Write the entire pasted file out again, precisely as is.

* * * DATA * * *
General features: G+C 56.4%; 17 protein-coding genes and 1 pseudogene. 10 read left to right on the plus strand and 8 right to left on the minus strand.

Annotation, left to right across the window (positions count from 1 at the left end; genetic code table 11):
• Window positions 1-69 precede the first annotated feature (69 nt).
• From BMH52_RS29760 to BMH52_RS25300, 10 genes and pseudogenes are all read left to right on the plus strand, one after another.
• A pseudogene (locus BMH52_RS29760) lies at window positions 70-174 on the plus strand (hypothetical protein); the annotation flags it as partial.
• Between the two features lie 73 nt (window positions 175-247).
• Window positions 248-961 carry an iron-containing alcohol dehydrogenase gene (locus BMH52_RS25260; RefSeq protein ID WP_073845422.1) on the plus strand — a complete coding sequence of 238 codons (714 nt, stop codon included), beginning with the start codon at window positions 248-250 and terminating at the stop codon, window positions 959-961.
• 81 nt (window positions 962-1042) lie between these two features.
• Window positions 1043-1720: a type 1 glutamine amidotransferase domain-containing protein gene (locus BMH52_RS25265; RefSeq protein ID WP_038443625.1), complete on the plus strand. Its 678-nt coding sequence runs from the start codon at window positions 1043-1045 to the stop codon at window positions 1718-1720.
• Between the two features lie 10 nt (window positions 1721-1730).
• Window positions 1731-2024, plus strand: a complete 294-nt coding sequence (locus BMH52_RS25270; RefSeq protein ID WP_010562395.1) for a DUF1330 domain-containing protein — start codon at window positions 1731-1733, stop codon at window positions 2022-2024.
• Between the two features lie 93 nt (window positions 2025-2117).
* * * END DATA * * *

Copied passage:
General features: G+C 56.4%; 17 protein-coding genes and 1 pseudogene. 10 read left to right on the plus strand and 8 right to left on the minus strand.

Annotation, left to right across the window (positions count from 1 at the left end; genetic code table 11):
• Window positions 1-69 precede the first annotated feature (69 nt).
• From BMH52_RS29760 to BMH52_RS25300, 10 genes and pseudogenes are all read left to right on the plus strand, one after another.
• A pseudogene (locus BMH52_RS29760) lies at window positions 70-174 on the plus strand (hypothetical protein); the annotation flags it as partial.
• Between the two features lie 73 nt (window positions 175-247).
• Window positions 248-961 carry an iron-containing alcohol dehydrogenase gene (locus BMH52_RS25260; RefSeq protein ID WP_073845422.1) on the plus strand — a complete coding sequence of 238 codons (714 nt, stop codon included), beginning with the start codon at window positions 248-250 and terminating at the stop codon, window positions 959-961.
• 81 nt (window positions 962-1042) lie between these two features.
• Window positions 1043-1720: a type 1 glutamine amidotransferase domain-containing protein gene (locus BMH52_RS25265; RefSeq protein ID WP_038443625.1), complete on the plus strand. Its 678-nt coding sequence runs from the start codon at window positions 1043-1045 to the stop codon at window positions 1718-1720.
• Between the two features lie 10 nt (window positions 1721-1730).
• Window positions 1731-2024, plus strand: a complete 294-nt coding sequence (locus BMH52_RS25270; RefSeq protein ID WP_010562395.1) for a DUF1330 domain-containing protein — start codon at window positions 1731-1733, stop codon at window positions 2022-2024.
• Between the two features lie 93 nt (window positions 2025-2117).